"This is the most romantic thing anyone has ever done for me," Darcie said, leaning back to throw another knife.
"Really? Surely at some point, some guy must have made some big romantic gesture towards you or other. Roses, at least."
"Oh, sure," Darcie said, walking towards the sheet of plywood in her back yard we were tossing throwing knives into, pulling the knives out one at a time. The summer sun beat down on her head of long red hair, bringing out even more blazing shades than usual. "Lots of roses. They all bought me roses. My boyfriend in high school bought me three dozen after our first date."
"I'm impressed." I answered. And then I realized that I had never, in fact, bought her roses.
"So was my Mom," Darcie replied as she handed me three of the six knives. "I wasn't. I hated them."
"You hate roses?"
"I just don't like flowers that much. For the money he spent on them, he could have gotten me something more practical. Like beer or something."
Darcie and I had met at work, and although there was an initial attraction, no one had acted on it. She was quiet, for the most part, sitting in the back of the office and doing her job without fanfare. She had been there for months without much interaction between the two of us.
One day... almost purely on a whim... I walked past her desk and said "You should let me take you out for drinks some time."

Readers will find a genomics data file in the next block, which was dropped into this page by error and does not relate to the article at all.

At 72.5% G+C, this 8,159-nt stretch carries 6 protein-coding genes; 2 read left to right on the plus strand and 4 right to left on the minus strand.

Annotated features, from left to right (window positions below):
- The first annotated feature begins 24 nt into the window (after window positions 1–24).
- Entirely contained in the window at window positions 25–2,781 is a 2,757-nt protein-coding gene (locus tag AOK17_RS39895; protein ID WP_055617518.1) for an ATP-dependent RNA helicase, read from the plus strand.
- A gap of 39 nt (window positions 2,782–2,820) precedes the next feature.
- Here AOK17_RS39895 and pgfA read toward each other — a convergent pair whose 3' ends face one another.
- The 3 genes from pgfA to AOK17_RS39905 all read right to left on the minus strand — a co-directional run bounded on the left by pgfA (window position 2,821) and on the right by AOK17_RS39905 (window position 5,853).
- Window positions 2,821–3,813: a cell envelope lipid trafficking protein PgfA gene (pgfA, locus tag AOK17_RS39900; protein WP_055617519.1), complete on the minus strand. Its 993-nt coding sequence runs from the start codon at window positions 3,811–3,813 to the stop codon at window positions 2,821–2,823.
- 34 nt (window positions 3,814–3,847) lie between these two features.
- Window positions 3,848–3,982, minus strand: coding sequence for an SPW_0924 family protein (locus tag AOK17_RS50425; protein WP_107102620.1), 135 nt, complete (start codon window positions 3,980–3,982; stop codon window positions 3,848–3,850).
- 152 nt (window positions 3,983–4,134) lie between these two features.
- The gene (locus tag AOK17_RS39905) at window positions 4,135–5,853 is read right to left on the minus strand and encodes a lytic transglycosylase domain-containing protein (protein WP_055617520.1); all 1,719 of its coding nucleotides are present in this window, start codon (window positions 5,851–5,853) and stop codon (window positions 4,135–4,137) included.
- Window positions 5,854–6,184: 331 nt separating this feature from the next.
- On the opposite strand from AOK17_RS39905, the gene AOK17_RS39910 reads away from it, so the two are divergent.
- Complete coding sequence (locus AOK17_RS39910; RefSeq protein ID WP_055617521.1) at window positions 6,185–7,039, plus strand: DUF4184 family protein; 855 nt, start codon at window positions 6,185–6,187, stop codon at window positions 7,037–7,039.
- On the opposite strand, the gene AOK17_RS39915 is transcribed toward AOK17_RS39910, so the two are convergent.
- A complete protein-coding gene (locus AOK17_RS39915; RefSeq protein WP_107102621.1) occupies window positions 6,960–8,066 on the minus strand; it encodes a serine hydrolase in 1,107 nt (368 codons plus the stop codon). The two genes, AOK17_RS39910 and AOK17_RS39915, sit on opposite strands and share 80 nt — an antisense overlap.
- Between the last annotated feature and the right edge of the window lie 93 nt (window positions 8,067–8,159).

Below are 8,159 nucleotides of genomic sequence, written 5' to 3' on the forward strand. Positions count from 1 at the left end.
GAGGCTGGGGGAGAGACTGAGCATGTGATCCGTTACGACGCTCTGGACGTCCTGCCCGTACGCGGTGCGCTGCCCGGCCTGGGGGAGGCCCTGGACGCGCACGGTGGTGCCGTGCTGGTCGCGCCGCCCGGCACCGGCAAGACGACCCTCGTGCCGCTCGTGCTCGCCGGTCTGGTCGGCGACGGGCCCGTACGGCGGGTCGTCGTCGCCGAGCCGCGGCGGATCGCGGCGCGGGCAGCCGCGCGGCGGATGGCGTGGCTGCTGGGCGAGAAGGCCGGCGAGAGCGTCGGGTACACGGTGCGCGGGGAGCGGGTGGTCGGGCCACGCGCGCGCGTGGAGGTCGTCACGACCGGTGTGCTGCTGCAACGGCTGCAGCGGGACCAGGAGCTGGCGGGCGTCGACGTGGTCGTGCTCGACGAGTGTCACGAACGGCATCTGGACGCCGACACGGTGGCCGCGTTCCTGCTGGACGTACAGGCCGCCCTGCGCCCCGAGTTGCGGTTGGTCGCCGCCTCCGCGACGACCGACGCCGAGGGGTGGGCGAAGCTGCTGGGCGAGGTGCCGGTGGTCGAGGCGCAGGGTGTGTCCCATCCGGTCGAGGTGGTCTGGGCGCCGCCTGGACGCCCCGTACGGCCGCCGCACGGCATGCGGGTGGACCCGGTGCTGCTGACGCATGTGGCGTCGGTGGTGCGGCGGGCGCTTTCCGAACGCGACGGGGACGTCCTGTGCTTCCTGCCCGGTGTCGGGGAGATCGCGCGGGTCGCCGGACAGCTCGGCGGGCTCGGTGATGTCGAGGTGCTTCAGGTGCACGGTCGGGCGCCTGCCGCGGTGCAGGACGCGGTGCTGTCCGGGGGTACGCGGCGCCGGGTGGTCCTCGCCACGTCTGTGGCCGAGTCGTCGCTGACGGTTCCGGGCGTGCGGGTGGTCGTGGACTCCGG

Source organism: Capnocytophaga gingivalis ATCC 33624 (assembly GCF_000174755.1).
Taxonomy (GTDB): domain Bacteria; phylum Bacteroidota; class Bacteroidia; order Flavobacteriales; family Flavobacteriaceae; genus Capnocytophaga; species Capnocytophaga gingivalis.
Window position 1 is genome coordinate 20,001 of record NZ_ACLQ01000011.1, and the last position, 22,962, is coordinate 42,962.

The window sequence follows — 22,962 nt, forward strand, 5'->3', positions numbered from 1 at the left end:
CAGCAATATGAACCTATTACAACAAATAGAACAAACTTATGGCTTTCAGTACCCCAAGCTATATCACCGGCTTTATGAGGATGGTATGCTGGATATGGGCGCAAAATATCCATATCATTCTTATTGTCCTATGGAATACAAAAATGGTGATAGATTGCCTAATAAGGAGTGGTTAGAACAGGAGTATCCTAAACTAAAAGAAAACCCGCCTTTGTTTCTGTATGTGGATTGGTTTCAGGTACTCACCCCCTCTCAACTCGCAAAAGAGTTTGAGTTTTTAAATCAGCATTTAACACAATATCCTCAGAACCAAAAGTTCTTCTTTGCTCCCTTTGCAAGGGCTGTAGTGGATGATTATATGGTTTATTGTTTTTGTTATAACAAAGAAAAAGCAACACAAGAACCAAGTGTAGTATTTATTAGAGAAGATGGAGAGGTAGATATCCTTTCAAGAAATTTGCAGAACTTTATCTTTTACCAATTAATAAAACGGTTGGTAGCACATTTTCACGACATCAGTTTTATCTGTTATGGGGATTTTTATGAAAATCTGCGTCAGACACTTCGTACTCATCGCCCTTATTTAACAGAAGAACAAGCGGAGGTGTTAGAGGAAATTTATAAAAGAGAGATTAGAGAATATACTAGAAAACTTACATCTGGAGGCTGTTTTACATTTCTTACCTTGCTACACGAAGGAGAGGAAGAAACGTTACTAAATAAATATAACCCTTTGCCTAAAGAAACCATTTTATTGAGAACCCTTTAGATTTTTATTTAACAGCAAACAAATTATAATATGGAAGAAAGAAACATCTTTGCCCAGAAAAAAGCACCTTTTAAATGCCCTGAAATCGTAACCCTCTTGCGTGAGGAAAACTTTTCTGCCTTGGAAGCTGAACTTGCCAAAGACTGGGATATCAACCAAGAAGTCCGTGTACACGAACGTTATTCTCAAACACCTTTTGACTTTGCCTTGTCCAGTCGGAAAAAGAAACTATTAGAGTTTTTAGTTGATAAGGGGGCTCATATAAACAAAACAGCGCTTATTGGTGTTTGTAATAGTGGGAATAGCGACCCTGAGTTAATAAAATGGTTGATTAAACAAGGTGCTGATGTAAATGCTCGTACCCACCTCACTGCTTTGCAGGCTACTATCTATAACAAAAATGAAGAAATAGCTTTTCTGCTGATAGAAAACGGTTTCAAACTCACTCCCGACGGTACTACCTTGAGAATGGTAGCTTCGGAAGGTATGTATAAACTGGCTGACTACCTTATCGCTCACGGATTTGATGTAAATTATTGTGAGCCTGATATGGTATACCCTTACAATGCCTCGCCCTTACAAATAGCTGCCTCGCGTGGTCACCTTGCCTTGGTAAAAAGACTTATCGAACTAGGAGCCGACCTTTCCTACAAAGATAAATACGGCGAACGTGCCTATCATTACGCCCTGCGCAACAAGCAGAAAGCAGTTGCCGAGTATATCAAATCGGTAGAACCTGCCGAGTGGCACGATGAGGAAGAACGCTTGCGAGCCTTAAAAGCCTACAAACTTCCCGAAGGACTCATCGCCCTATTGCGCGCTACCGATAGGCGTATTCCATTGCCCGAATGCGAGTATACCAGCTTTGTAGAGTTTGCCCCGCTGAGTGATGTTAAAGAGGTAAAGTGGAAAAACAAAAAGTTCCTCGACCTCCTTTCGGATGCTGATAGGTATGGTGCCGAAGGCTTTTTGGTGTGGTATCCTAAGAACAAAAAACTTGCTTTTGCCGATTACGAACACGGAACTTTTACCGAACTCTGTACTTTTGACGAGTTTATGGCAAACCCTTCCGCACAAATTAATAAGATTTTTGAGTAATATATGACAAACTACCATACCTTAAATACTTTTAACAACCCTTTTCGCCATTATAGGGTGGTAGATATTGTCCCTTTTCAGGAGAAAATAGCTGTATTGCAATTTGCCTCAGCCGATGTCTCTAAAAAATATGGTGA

Her face lit up. She answered with "I thought you'd never ask!"
I somehow got the impression that (despite her being perfectly charming and attractive) she was pleased that someone was genuinely paying attention to her.
"So, how is this the most romantic thing anyone has ever done for you?"
"You saw I liked the knives. You bought them for me. You cared. You paid attention."
Three weeks later the relationship more or less fell apart. We liked each other, but ultimately we both knew that it wasn't going to be the great romance we both sought in one way or another.
Three years later, long after we had moved on to other jobs and other relationships, I ran into her at the mall and asked how she was doing. It turns out that she had just broken up with her current boyfriend, a result of a drunken argument.
It wasn't a typical drunk domestic scene, as it turns out. They had been drinking in the back yard together, patching things up after a minor squabble. throwing those same knives I had bought her, and the boyfriend (too distracted by his own issues) had stumbled into range. The knife landed in his shoulder. He apparently contended that Darcie had "a lot of emotional issues." Darcie, in turn, pointed out that he should have known better than to stray within range of an annoyed redhead armed with throwing knives. Because of his own internal drama, he simply wasn't paying attention.
Personally, I suspect Darcie had a point there.
So, in a world of complex people with complex emotions, maybe the Capricorn love lesson is the simplest of all: be in the moment, and pay attention.
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